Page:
The longest day of the year, in the northern hemisphere at least, is the summer solstice on June 21, when the sun reaches its highest elevation in the sky. It’s also the day of the Long Day Short Film Festival in Alameda, where, in a nod to the occasion, none of the films featured exceed 6 minutes, 21 seconds. The shortest clocks in at 1 minute, 18 seconds, and this year’s entire screening of more than two-dozen movies will take less than an hour.
“We chose the day of the summer solstice mostly because the idea of screening short films on the longest day of the year was ironically humorous,” explained co-founder KC Skinner, who held the first short film fest in 2008 in the backyard of the Alameda home he shared with his wife, Randi Hansen. The couple — along with their friends Patrick Stockstill, Justin Austad, and Ted Folstad — were moved to start a film festival by the increasing availability of technologies that make it relatively easy for anyone with a camera and an idea to collect and edit video footage. All five of the event’s founders had a background in either graphic design or illustration, and “filmmaking seemed like the next challenging progression,” Skinner said.
In 2009, the fest moved to Stockstill’s Oakland loft, but experienced a yearlong intermission when some of the five found themselves too busy to keep it going. But this year, Colin Blake and Mark Farrell, both Alameda residents and friends of the fest’s originators, put their organizational skills to work to revive the event. Farrell proposed moving it back to Alameda and housing it at a more accessible, public venue.
Farrell said that after the Alameda Theatre turned down the opportunity to host the fest, he propositioned an owner of one his favorite local hangouts, the Forbidden Island Tiki Lounge (1304 Lincoln Ave., Alameda). The bar’s proprietor liked the idea, and agreed to hold this year’s event under a large tent in the bar’s parking lot. Farrell called the arrangement a perfect fit. “Something about it being the longest day of the year and having it at Forbidden Island — and Alameda being an island — there’s something great about starting off the summer on an island in a tiki bar,” he said.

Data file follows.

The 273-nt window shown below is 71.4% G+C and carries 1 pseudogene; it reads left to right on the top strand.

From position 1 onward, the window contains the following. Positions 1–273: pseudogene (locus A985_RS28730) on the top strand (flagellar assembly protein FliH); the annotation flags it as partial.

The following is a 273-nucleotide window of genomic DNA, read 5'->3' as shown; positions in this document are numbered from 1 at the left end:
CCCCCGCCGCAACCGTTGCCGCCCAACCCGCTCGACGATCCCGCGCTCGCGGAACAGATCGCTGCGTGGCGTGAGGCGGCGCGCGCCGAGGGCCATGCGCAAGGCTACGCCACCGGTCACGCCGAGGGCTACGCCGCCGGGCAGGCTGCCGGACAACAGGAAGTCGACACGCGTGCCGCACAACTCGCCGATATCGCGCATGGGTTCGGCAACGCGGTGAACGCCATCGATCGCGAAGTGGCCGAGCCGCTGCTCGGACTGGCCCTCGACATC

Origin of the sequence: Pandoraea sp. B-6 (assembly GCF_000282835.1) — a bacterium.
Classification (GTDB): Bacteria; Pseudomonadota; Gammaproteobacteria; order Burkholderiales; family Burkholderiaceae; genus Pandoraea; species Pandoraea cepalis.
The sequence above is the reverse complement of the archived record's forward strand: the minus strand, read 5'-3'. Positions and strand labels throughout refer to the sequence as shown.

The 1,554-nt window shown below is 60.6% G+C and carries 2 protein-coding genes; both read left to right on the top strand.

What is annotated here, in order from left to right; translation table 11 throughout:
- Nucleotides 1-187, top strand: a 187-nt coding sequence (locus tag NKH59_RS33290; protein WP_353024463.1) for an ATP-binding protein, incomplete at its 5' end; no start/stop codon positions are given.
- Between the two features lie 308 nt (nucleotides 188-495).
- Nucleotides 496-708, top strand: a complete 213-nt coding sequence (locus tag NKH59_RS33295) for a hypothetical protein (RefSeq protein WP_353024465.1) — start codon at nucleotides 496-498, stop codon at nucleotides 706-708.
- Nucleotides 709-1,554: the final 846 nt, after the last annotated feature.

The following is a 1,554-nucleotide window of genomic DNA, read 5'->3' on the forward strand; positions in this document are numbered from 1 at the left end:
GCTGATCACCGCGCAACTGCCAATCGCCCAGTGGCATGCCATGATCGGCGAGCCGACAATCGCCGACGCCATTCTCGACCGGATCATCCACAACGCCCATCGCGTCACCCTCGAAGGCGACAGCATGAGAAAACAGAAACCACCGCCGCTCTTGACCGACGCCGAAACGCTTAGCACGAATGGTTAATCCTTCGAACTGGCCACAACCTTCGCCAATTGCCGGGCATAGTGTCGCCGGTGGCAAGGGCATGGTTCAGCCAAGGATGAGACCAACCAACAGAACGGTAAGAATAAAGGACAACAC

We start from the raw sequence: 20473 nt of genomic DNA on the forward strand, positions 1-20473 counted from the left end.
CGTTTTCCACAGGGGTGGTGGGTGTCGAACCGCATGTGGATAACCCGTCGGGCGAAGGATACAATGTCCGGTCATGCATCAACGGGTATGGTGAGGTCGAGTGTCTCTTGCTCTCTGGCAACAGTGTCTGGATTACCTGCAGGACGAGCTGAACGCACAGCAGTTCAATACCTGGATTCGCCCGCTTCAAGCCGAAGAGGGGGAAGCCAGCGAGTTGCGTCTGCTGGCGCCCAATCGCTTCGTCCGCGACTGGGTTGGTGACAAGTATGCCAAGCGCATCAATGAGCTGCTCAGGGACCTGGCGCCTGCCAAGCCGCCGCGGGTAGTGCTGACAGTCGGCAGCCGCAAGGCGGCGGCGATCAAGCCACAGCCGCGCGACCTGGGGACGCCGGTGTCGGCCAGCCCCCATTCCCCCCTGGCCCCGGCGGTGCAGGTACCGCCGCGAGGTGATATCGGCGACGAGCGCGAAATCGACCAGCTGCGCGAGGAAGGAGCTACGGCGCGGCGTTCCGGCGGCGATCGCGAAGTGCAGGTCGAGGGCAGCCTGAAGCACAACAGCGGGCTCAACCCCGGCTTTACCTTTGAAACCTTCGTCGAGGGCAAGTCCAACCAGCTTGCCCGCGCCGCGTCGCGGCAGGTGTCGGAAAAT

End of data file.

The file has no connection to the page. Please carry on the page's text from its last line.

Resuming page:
Aside from the cleverly conceived time constraint placed on the films, the organizers accepted submissions from moviemakers of all calibers. Consequently, the movies featured this year range from amateur productions shot on cell phones to animated shorts churned out by professionals, with more than half of the thirteen selections credited to local filmmakers. One film, Breakfast with Bukowski is an animated short by Greg Runnels that played at this year’s Sonoma International Film Festival. Another selection succinctly tells the story of a woman who perpetually hogs blankets from her boyfriend. “The quality of a film is not about having the most expensive equipment.” Farrell said, “It’s about having the creative drive or ability to make or edit something that’s enjoyable to watch.” 7 p.m., $5-$10. LDSF.tumblr.com